Increasing the minimum wage to $10.10 would benefit nearly half a million Maryland workers after the higher minimum is fully phased in. Figure A depicts the number of workers affected in each phase of the proposed increase. In the first year, as the minimum wage is raised to $8.20, more than a quarter million (257,000) workers would see higher wages, either directly—because the new minimum exceeds their current wage—or indirectly—because their current wage is just above the new minimum and employers are likely to preserve some internal wage ladder. This number would rise to about 311,000 with the second incremental increase to $9.15 in 2015, and to 455,000 with the third incremental increase to $10.10 by July 2016.

The characteristics of those affected—their gender, age, race and ethnicity, educational attainment, work hours, family income, and family composition—contradict many prevailing beliefs about minimum-wage workers. The vast majority of these workers are not teenage part-time workers: rather, most are at least 20 years old, over half work full time, and many are struggling to support their families.


Increasing Maryland’s minimum wage would disproportionately affect women, who account for 57.9 percent of those affected (as seen in Figure B), despite being only 50.6 percent of the state workforce. Over 263,000 Maryland women would receive, on average, an additional $2,000 in wage income after the full phase-in period to $10.10 per hour. Roughly 191,000 men would also see similar income gains.


Low- and minimum-wage workers are older and have greater family responsibilities than commonly portrayed. The facts do not support the perception of minimum-wage workers as primarily teenagers working for extra spending money (though, even if true, it would not justify paying teens subpoverty wages.) As seen in Figure C, 86.7 percent of workers who would be affected by increasing the Maryland minimum wage to $10.10 are at least 20 years old. In fact, there are more workers ages 40 and older (27.5 percent of all affected workers) that would benefit than there are teens. The average age of affected workers is 33 years old. The median age is 28.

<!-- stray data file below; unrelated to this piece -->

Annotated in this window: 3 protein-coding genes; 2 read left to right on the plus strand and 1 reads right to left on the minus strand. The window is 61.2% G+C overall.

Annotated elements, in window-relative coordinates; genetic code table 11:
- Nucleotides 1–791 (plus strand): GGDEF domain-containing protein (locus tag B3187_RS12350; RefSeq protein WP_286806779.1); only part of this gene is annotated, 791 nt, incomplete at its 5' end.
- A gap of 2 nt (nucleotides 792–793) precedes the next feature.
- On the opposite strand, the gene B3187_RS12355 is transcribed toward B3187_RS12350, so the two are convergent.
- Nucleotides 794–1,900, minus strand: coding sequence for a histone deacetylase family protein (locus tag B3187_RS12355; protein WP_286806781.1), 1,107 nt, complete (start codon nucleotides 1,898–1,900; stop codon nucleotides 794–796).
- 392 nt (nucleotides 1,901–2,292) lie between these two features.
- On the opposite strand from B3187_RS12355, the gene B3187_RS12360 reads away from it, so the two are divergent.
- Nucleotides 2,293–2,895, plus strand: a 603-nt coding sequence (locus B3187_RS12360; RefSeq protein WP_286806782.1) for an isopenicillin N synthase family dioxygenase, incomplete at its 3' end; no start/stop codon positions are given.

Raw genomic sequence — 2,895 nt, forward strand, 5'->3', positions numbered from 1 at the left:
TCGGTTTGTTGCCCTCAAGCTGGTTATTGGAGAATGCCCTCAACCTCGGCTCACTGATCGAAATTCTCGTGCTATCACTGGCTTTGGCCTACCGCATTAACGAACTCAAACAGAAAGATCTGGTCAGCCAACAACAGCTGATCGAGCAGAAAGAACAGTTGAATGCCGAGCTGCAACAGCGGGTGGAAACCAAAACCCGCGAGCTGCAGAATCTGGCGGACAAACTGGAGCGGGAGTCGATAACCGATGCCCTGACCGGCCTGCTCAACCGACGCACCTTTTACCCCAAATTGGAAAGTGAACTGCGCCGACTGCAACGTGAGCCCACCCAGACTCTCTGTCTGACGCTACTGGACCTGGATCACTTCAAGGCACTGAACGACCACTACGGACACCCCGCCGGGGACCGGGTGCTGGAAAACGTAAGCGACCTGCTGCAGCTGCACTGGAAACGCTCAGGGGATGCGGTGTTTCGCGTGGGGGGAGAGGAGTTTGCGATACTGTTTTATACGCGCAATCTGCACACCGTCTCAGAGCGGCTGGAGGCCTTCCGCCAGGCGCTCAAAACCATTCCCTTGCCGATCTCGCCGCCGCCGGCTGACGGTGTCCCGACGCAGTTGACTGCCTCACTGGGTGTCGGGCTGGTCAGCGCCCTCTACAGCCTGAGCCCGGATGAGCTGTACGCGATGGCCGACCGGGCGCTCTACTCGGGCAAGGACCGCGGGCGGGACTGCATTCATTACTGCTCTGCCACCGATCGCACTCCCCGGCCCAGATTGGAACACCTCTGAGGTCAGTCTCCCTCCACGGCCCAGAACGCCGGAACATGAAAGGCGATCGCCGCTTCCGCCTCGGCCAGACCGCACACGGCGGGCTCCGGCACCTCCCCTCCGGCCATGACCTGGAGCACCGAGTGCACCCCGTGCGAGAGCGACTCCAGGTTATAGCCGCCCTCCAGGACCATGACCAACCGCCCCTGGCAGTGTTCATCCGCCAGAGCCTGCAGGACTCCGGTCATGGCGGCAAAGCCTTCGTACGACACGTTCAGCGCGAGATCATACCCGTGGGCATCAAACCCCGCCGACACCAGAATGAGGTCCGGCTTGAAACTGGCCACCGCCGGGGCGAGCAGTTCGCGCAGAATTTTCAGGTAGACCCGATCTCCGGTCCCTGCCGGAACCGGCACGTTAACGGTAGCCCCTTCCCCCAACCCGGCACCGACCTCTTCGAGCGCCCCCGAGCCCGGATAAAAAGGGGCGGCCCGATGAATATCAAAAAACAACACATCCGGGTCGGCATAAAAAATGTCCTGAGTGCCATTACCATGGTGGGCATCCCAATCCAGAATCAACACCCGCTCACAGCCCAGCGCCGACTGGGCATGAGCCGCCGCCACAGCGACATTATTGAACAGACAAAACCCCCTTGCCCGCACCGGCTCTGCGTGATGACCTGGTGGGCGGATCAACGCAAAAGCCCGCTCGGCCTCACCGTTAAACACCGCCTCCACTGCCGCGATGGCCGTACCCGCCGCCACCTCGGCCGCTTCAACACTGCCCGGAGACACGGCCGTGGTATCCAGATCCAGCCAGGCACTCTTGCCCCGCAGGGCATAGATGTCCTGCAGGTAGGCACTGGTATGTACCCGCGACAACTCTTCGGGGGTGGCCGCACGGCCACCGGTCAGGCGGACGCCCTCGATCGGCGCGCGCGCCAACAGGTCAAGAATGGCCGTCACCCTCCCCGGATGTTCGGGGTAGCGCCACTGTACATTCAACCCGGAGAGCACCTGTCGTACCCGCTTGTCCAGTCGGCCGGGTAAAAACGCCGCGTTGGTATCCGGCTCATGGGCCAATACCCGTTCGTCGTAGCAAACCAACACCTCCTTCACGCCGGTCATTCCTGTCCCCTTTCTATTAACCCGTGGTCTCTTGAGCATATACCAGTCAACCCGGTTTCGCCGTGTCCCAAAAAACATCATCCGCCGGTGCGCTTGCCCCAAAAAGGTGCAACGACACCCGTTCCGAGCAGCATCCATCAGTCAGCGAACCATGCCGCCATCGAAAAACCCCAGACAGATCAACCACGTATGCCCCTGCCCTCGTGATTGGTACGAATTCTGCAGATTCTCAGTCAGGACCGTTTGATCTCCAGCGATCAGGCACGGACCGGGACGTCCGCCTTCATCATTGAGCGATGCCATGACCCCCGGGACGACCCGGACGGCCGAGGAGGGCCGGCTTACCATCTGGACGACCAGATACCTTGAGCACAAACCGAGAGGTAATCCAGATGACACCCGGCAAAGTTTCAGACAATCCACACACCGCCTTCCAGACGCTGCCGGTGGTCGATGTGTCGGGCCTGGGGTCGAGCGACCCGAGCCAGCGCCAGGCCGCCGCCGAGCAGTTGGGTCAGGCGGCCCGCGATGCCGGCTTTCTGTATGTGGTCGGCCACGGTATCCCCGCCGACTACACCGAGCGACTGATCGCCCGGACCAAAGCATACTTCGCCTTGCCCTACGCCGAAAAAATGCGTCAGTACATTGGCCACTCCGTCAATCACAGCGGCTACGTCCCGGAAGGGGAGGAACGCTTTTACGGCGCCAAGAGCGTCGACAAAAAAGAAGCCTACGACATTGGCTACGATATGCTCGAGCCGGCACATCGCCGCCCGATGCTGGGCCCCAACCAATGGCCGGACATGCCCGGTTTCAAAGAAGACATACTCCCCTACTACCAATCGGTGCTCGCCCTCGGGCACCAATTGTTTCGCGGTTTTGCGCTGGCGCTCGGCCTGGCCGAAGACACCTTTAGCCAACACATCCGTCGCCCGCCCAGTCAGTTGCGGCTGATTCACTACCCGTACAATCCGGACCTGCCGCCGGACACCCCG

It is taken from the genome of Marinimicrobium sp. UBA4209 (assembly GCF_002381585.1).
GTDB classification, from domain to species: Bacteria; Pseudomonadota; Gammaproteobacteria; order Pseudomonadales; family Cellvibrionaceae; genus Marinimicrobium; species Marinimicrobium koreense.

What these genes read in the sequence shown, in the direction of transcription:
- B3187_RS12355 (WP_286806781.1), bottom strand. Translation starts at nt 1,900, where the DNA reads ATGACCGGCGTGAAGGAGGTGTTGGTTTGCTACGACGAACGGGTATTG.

Increasing Maryland’s minimum wage would substantially benefit both minority and non-minority workers. Figure D shows that 42.5 percent of those affected are white non-Hispanic workers, 33.4 percent are black, 16.5 percent are Hispanic, and 7.7 percent are Asian or of another race or ethnicity.

Work status

Among those who would be affected by increasing the Maryland minimum wage to $10.10, only 14.8 percent are part-time workers (defined as those working less than 20 hours per week). More than half (56.0 percent) work full time (35 or more hours per week), while 29.2 percent work mid time (between 20 and 34 hours per week), as seen in Figure E.

Educational attainment

Data on educational attainment of those who would be affected by a minimum wage increase further dispel the misperception of minimum-wage workers as high school students working in low-wage jobs for spending money. In fact, just 18.3 percent of those affected have less than a high school degree, while nearly half—48.6 percent—have some college education, an associate degree, a bachelor’s degree or higher (shown in Figure F.)

Family income

Those who would be affected by increasing the Maryland minimum wage to $10.10 have low-to-moderate family incomes. As seen in Figure G, over half (54.6 percent) of Maryland workers affected by increasing the minimum wage to $10.10 have family incomes of less than $60,000.

Family composition

Nearly a quarter (23.2 percent) of those affected by increasing the Maryland minimum wage to $10.10 are parents, and more than a quarter (27.7 percent) are married. Moreover, raising the minimum rate to $10.10 would benefit 210,000 Maryland children with at least one parent affected by the increase, thereby improving child well-being. On average, the families of affected workers with children rely on those workers for nearly half (49.6 percent) of their total family income, compared with 39.1 percent of family income in all affected families.


With persistent high unemployment continuing to put downward pressure on wages, and sluggish demand holding back further improvement in Maryland’s labor market, raising the Maryland minimum wage to $10.10 by 2016 would have a demonstrably positive impact on the Maryland economy. Such an increase would improve the well-being of hundreds of thousands of Maryland workers, the characteristics of whom dispel many prevailing beliefs about who gains from increasing the minimum wage. At the same time, raising the state minimum wage would strengthen consumer demand, providing the increased economic activity businesses need to support new job growth.


1.  Author’s analysis of Local Area Unemployment Statistics (LAUS) data from the Bureau of Labor Statistics

2. For a full explanation of the GDP and jobs impact methodology, see Cooper, David. 2013. Raising the Federal Minimum Wage to $10.10 Would Lift Wages for Millions and Provide a Modest Economic Boost. Washington, D.C.: Economic Policy Institute. http://www.epi.org/publication/raising-federal-minimum-wage-to-1010/ and Bivens, Josh L. 2011. Method memo on estimating the jobs impact of various policy changes. Washington, D.C.: Economic Policy Institute. http://www.epi.org/publication/methodology-estimating-jobs-impact/